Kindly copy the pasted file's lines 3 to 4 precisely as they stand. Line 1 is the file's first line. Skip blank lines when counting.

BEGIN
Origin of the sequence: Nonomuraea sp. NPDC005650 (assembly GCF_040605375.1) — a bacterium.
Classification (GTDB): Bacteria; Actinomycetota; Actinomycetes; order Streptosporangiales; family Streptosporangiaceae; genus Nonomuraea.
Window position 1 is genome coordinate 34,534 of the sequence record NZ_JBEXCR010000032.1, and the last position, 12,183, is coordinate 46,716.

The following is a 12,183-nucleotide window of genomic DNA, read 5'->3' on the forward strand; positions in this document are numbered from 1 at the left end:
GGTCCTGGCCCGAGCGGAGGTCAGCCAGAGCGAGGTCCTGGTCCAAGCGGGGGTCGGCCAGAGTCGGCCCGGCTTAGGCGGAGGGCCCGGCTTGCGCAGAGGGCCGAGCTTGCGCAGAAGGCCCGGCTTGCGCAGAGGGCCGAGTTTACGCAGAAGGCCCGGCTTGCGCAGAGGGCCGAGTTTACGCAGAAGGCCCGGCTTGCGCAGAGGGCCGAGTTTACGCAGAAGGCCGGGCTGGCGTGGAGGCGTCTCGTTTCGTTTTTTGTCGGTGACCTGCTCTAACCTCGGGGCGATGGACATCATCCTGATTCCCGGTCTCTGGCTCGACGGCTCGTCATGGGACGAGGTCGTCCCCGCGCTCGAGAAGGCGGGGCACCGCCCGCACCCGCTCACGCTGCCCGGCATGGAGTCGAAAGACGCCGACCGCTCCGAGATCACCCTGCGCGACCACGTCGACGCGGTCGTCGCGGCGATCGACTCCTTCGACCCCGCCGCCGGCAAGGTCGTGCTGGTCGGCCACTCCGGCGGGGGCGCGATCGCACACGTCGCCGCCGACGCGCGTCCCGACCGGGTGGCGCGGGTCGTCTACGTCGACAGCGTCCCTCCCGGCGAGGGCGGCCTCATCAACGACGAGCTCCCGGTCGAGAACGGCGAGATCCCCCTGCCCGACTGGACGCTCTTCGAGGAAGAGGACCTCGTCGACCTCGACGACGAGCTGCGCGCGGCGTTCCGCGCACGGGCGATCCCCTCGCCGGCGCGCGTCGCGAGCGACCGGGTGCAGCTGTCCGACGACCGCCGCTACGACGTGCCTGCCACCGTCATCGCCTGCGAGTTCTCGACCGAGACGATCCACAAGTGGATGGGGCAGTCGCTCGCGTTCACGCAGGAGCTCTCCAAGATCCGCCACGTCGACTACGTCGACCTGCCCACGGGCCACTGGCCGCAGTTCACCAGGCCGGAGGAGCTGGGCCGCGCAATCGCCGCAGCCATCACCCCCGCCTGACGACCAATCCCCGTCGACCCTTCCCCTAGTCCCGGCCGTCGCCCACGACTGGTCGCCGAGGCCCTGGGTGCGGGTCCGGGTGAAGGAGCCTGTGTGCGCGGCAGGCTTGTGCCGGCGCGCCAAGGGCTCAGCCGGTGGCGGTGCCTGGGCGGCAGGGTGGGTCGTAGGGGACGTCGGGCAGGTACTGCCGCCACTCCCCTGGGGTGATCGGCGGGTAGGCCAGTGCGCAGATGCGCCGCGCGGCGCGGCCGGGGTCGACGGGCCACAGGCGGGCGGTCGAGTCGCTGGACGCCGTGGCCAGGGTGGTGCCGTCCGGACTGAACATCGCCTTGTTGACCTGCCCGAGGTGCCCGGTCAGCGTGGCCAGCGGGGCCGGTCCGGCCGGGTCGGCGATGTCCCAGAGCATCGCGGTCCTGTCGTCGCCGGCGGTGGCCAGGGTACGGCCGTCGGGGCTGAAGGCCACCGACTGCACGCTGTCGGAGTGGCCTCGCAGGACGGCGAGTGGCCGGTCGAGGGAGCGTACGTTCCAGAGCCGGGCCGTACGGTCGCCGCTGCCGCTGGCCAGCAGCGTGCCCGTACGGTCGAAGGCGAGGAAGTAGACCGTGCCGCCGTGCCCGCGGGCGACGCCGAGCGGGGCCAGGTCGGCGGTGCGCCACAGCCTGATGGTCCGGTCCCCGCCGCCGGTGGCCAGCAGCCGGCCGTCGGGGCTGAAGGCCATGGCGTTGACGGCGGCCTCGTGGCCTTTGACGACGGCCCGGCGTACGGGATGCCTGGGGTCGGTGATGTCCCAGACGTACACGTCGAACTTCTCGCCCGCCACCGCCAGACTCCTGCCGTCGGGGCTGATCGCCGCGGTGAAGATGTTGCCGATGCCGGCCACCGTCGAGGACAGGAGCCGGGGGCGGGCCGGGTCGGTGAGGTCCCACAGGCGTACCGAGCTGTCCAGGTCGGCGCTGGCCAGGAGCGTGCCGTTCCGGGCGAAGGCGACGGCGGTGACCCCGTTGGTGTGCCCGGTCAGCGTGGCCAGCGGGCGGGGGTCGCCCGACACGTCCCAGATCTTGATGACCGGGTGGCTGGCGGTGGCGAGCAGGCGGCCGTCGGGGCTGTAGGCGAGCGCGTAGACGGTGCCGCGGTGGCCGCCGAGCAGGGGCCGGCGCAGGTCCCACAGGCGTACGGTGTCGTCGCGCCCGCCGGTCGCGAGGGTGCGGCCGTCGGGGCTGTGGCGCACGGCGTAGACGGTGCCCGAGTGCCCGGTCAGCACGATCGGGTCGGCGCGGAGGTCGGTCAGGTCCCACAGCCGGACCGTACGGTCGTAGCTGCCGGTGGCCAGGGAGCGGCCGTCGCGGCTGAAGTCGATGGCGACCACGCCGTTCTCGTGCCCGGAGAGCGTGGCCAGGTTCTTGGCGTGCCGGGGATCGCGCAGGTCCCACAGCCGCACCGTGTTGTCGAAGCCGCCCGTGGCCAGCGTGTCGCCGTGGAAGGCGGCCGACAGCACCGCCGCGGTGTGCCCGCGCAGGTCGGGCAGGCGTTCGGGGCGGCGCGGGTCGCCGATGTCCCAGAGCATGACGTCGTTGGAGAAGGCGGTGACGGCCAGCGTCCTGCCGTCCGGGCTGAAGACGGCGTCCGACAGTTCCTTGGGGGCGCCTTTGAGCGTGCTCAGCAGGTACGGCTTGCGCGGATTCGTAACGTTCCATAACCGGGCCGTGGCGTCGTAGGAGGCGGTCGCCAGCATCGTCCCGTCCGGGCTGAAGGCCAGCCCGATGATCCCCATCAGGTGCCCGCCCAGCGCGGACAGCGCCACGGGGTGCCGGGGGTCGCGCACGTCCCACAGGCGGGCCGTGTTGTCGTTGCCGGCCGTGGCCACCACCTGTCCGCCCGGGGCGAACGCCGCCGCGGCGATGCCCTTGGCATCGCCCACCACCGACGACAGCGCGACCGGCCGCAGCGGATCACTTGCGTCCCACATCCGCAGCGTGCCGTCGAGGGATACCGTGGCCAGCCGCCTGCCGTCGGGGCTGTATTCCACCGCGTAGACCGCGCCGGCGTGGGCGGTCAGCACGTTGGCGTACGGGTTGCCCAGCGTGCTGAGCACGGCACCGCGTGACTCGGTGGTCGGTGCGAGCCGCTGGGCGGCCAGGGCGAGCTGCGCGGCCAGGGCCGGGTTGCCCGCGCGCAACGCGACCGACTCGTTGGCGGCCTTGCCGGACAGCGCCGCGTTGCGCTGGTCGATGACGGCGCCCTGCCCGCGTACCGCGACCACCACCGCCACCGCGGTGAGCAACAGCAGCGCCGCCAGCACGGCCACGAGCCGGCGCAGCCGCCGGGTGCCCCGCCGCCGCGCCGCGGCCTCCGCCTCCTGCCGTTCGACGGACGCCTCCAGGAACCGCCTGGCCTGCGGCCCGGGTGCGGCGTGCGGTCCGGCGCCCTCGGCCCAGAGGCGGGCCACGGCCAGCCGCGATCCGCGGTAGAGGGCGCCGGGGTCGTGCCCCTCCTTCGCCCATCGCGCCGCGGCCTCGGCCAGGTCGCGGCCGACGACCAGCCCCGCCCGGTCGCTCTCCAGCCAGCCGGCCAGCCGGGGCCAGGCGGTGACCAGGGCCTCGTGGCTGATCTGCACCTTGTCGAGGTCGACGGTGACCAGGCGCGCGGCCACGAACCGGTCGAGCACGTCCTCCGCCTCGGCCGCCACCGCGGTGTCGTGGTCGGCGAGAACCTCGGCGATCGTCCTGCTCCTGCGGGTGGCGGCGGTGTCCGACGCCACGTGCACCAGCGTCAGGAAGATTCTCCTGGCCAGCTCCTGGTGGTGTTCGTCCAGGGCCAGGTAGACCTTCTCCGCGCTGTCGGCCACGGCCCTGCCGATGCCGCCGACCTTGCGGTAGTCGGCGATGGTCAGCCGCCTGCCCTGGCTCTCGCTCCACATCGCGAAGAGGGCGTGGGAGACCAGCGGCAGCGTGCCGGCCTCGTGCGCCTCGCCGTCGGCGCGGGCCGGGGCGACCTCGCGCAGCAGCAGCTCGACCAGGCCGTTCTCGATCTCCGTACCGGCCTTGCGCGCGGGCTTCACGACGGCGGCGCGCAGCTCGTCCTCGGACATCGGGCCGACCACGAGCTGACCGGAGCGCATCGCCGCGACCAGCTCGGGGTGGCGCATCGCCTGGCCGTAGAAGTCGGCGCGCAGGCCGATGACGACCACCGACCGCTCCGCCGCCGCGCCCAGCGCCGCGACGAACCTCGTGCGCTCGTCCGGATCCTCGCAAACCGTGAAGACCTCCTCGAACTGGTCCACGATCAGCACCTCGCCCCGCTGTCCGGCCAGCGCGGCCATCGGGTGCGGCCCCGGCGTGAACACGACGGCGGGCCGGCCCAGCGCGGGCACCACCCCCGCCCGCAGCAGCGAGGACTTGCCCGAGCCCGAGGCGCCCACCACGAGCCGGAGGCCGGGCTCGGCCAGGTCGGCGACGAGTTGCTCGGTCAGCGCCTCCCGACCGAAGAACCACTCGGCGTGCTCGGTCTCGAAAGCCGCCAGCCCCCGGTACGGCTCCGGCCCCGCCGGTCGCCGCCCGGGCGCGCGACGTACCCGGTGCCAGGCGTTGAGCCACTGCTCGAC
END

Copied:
Window position 1 is genome coordinate 34,534 of the sequence record NZ_JBEXCR010000032.1, and the last position, 12,183, is coordinate 46,716.

The following is a 12,183-nucleotide window of genomic DNA, read 5'->3' on the forward strand; positions in this document are numbered from 1 at the left end: